It was on a sunny late autumn day that I finally found the gate, tucked behind a large brick Victorian school building that sits on the edge of a leafy London square.
A rather misguided taxi driver had driven me in circles around Shoreditch trying to find the street. The gate opens on to a lovely green space, the entrance to The Rochelle Canteen.
This is home-base for Margot Henderson and Melanie Arnold. It's the hub of their catering business (Arnold and Henderson) and their delightful canteen-styled eating space.
It had been years since I'd seen Margot. We first met when, as Margot Clayton, she worked for us at Pierres in Wellington. With her flame-coloured hair, she's a bundle of laughter and energy. I loved the way she threw herself into any task at hand. I'd been following her path over time since she settled in London, where she has enjoyed much success.
It's a long story, so a brief version of it includes some key moments. Margot had just met her husband-to-be, Fergus Henderson, and attended a wedding with him. It was Melanie and Jon Spiteri's wedding and the two couples' lives became linked on that auspicious day. Fergus and Jon went to open one of London's best known restaurants, St Johns (pioneering the concept of nose-to-tail eating) and Margot joined forces with Mel to run the French House Dining Room.
Margot and Mel's next partnership started life in one of the Victorian schoolrooms in their present working domain. An ex-bikeshed was then converted to became the Rochelle Canteen. The team has grown, the seating-capacity increased and their clientele is among the hippest in London.
Random garden plots around Rochelle Canteen's courtyard reflect their home-style philosophy, hands-on approach and love of country life. Mel regularly gathers produce from hedgerows and her allotment, which ends up on their tables.
To quote Margot: "I cook in a straight-forward, no-nonsense way. I love European regional food, the food that women cook, food that is robust, delicious and not mucked about with. Fergus has been a huge influence in every part of my life. I love and adore him, in and out of the kitchen. He taught me to leave a quail whole, to cook slowly, let the ingredients speak for themselves and to stop smothering food in jus."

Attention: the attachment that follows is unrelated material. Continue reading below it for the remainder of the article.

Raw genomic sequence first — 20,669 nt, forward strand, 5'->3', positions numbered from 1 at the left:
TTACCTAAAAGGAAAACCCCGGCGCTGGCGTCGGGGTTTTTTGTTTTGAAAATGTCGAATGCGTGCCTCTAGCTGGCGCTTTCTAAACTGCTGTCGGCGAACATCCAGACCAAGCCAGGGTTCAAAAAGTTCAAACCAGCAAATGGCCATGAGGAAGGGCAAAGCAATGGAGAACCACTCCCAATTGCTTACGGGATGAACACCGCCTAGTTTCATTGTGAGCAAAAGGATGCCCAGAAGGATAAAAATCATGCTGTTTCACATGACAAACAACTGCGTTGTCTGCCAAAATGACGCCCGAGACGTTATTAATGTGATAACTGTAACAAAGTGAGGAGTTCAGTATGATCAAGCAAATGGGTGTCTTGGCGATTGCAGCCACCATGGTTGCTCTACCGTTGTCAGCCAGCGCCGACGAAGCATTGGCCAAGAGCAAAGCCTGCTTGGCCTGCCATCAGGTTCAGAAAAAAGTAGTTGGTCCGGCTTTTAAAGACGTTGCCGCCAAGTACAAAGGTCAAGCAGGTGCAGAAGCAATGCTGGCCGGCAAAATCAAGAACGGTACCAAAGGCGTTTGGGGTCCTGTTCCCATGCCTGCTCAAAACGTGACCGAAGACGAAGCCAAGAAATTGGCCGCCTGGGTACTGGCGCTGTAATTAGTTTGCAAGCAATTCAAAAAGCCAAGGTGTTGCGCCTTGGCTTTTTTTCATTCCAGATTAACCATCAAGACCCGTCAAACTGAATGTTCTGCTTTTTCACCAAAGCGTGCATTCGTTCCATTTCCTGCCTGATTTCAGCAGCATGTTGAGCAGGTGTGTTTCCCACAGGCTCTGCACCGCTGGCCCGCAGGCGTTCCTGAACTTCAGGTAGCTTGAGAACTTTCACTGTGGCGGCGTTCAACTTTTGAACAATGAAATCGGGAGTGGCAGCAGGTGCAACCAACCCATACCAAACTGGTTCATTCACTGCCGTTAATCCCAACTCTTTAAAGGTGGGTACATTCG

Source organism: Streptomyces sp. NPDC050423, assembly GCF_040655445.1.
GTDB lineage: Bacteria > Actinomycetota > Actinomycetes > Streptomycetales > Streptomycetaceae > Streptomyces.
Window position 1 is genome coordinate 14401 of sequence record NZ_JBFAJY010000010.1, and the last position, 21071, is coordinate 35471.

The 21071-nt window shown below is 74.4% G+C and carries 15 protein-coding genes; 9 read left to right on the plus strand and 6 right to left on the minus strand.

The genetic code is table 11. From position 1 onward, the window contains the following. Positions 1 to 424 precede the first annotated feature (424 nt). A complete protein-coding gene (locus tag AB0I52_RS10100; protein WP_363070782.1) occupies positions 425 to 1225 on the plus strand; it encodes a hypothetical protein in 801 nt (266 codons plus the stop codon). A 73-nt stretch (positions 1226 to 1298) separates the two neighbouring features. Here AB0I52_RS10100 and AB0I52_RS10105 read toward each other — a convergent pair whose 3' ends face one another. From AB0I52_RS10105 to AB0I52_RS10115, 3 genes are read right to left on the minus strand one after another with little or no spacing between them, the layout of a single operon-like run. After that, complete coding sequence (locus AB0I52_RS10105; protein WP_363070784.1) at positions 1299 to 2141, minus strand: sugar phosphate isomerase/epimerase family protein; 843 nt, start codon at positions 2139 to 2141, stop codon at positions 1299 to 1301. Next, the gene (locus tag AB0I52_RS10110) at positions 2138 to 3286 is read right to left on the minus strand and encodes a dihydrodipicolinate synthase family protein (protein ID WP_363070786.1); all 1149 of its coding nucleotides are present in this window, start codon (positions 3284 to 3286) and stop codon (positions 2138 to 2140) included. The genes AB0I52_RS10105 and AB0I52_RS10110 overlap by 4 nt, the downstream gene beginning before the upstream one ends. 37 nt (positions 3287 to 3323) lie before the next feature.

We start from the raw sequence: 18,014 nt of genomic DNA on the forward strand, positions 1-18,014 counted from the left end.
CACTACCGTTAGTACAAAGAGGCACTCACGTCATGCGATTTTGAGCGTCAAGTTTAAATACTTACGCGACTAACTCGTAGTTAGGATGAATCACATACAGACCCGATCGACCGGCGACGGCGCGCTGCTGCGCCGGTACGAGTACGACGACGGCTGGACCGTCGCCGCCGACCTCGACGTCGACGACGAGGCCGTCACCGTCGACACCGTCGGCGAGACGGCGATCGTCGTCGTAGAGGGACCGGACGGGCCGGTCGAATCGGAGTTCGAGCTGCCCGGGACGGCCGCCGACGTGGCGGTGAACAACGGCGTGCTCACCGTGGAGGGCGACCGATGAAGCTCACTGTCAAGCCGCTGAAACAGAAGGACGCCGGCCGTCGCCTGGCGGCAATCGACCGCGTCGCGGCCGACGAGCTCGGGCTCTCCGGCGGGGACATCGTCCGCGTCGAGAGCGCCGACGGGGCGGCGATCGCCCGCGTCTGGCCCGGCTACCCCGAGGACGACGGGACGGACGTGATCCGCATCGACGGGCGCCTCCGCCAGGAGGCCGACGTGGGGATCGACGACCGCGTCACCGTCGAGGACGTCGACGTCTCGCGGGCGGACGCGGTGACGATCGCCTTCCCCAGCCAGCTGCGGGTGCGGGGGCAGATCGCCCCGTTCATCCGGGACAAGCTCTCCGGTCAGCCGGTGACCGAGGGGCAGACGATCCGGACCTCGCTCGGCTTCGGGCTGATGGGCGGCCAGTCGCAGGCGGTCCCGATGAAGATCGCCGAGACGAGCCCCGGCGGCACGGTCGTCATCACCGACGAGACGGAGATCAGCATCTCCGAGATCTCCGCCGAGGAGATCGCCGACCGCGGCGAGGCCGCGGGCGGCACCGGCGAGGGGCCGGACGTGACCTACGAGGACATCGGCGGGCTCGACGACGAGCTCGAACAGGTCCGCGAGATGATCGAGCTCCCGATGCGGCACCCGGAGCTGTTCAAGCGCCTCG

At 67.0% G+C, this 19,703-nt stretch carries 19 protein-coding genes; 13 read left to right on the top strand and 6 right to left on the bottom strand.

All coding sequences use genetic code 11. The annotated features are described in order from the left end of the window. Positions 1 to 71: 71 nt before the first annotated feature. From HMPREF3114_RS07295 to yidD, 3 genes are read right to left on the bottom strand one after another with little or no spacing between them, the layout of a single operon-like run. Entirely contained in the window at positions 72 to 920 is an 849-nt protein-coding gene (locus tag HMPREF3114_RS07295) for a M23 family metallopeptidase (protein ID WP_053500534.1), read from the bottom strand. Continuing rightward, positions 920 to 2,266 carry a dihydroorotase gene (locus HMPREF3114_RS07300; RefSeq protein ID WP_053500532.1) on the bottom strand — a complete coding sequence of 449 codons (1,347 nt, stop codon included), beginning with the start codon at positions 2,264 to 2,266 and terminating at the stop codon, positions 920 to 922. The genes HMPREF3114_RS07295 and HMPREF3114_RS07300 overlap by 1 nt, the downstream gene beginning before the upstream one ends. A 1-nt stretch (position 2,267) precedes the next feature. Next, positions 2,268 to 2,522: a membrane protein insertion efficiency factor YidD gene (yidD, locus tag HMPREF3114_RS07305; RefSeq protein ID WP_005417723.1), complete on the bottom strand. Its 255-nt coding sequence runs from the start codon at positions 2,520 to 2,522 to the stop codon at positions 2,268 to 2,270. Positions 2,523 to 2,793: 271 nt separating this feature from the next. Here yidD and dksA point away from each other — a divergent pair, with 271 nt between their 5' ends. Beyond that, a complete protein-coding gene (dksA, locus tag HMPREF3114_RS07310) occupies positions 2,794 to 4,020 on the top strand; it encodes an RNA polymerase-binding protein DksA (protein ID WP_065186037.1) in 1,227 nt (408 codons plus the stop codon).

And indeed she does cook this way. I was told off for trying to throw a leaf of rocket on to the plate for a bit of photographic colour contrast, but I totally agree with her. If it can't be eaten, it should not be on the plate.
Margot quotes various influences on her cooking life, namely her husband Fergus, but also notes her mother-in-law as the one who really showed her the art of entertaining in a simple, effortless way.
After 20 years of working together, Margot and Melanie are sought-after all over the world. They have catered in Moscow, they are heading off to run the VIP area for the Firenze Art Fair, they have a dinner booked in New York and a dinner for 300 in Vienna.
Margot has just been a key note speaker at MAD, a global food symposium in Denmark, where she bemoaned the fact that cooking is becoming too scientific and women chefs too invisible.
Meanwhile, back in their leafy oasis, I enjoyed a long lunch. Rillette of rabbit, a dish of pigeon, a peach jelly and a crumble made from foraged apples and plums.
Margot then packed her car, an old London taxi, with some of her staff, kitchen equipment and me and we headed into town on the way to a charity event she was catering.
It was a joy to catch up. Margot still frothy and effervescent, her heart solidly in the kitchen, her energy still at a pitch, where, at any moment it would seem she could fly off the ground. She has shared some her recipes. These are not 20-minute wonders and I doubt that you will find a pigeon, so substitute quail.
All good things take time, but to capture the essence of The Rochelle Canteen and Margot Henderson, do try them.
London E2 7ES